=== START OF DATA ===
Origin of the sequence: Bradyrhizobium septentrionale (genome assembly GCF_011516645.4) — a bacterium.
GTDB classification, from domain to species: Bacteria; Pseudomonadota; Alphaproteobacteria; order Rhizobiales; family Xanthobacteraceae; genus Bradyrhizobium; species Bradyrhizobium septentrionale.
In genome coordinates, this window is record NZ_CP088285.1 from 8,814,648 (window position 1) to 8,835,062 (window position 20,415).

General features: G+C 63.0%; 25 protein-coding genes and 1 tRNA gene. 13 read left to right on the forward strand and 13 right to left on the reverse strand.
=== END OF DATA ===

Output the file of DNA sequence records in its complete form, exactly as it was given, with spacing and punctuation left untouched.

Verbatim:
Origin of the sequence: Bradyrhizobium septentrionale (genome assembly GCF_011516645.4) — a bacterium.
GTDB classification, from domain to species: Bacteria; Pseudomonadota; Alphaproteobacteria; order Rhizobiales; family Xanthobacteraceae; genus Bradyrhizobium; species Bradyrhizobium septentrionale.
In genome coordinates, this window is record NZ_CP088285.1 from 8,814,648 (window position 1) to 8,835,062 (window position 20,415).

General features: G+C 63.0%; 25 protein-coding genes and 1 tRNA gene. 13 read left to right on the forward strand and 13 right to left on the reverse strand.